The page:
Swiss hostage released in Mali
Timbuktu: A Swiss woman who was abducted in rebel-held Timbuktu in northern Mali last week was released Wednesday and handed over to troops from Burkina Faso.
Beatrice Stockly, who is in her 40s, was brought to the meeting point in a pick-up truck wearing a black dress and turban before being quickly whisked away by helicopter, reported a journalist, who was barred from disclosing further details until the aircraft left Malian airspace.
The Swiss foreign ministry thanked "all the people and the authorities who worked" on the operation, "in particular authorities from Mali and Burkina Faso."
Stockly was the last Westerner living in Timbuktu, where she worked as a social activist, and refused to leave after the legendary desert city fell to the Islamist Ansar Dine rebels on April 1.
She is "is fine, considering the circumstances," the ministry statement said.
Ansar Dine`s assault on Timbuktu was backed by fighters from Al-Qaeda`s north Africa branch known as Al-Qaeda in the Islamic Maghreb (AQIM).
A source in Timbuktu previously said Stockly had originally been in the hands of a private militia that wanted to sell her to AQIM.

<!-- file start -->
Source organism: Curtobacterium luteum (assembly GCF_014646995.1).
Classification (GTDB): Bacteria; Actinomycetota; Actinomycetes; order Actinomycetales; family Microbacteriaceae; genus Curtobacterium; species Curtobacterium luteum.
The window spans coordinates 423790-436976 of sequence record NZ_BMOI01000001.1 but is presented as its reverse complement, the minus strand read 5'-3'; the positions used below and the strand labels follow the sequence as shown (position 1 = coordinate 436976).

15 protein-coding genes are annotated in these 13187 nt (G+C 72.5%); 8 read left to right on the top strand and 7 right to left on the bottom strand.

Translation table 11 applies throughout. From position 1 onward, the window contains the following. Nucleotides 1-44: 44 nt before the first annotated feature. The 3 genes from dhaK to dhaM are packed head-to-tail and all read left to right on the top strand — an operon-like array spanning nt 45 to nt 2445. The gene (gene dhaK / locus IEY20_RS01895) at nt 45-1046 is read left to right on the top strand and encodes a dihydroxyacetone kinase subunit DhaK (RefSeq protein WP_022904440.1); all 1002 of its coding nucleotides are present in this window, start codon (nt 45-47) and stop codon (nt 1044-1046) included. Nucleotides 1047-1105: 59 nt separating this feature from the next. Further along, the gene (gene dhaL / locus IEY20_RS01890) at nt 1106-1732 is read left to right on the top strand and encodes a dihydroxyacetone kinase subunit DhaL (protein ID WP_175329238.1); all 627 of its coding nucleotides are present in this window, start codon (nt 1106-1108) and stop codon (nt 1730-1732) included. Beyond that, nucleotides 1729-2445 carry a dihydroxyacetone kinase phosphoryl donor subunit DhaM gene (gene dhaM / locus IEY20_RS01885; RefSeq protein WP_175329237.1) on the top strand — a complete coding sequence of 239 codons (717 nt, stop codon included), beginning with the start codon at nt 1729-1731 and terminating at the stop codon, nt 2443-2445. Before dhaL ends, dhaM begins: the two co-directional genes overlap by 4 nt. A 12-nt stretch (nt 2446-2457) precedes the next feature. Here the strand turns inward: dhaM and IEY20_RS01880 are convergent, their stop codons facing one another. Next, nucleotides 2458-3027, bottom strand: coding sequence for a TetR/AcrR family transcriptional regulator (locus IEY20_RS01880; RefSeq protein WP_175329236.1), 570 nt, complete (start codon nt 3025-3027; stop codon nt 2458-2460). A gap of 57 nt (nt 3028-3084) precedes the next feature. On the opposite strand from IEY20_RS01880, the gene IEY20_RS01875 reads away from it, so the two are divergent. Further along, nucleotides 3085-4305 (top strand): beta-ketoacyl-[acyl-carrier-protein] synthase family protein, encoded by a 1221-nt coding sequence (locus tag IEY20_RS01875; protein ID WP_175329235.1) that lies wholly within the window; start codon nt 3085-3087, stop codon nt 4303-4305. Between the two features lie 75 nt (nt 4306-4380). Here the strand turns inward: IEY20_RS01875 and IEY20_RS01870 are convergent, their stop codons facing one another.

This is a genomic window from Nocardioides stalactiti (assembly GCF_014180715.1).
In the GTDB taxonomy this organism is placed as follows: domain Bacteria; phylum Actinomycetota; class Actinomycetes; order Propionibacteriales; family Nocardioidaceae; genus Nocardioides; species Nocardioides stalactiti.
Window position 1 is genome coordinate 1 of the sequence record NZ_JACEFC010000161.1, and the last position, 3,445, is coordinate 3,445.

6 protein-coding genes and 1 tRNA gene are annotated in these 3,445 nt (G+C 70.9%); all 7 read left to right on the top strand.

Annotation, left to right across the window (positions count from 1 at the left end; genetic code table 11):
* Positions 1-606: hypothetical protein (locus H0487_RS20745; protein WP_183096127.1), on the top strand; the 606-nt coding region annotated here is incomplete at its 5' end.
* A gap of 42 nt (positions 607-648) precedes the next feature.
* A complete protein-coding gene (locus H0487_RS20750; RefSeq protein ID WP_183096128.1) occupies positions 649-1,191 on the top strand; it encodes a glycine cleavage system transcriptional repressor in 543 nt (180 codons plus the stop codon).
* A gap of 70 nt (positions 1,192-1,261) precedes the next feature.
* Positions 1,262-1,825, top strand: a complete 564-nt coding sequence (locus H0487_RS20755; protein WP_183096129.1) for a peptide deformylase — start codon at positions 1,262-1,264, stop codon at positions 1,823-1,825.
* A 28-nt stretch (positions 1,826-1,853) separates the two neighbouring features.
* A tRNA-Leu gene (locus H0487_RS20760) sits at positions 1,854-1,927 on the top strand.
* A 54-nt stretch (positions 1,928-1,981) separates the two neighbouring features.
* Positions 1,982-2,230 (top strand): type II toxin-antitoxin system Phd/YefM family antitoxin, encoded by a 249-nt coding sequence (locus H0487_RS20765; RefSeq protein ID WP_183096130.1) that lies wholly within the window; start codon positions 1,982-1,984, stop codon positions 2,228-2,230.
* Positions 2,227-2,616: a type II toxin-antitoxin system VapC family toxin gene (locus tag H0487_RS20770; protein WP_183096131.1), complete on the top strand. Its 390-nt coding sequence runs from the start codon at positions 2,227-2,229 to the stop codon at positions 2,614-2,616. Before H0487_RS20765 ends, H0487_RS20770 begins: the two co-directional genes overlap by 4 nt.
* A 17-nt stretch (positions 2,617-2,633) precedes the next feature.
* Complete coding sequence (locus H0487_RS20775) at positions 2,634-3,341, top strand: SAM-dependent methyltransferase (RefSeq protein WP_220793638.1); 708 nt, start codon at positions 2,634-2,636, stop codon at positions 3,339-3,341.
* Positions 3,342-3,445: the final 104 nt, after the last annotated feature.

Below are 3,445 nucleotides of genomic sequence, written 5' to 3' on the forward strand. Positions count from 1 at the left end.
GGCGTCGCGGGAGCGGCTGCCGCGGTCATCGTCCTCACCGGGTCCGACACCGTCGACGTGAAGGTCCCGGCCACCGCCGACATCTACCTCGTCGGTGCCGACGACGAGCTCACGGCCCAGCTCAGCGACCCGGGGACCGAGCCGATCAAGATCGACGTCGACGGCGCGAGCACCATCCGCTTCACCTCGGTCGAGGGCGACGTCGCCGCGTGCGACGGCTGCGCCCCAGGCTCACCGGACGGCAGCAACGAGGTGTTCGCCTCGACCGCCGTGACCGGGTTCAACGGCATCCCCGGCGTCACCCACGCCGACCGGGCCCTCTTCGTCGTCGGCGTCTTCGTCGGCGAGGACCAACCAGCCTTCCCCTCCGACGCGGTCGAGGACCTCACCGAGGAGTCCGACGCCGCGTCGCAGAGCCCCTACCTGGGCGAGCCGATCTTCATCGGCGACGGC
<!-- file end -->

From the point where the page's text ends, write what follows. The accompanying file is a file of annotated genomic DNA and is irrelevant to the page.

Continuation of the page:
Two sources in Timbuktu, speaking on condition of anonymity, said Sunday that Ansar Dine had battled the kidnappers for Stockly and were prepared to free her.
A loose alliance of Tuareg and Islamist rebels took advantage of the political chaos in Mali`s capital that followed a March 22 army coup by capturing the country`s vast desert north, including Timbuktu.
But that alliance has splintered since the initial offensive. Ansar Dine has sought to impose sharia law in areas under its control and has distanced itself from the Tuareg nationalist cause.
Security sources said Sunday that the Islamist group had rejected any intervention from humanitarian groups regarding Stockly, saying they preferred to deal directly with the Swiss government.
Switzerland`s foreign ministry said yesterday it was in contact with the group holding Stockly, but declined to discuss any pending rescue operations.
Stockly was first captured roughly 10 kilometres outside Timbuktu by an unidentified armed group, security sources in the area previously said.
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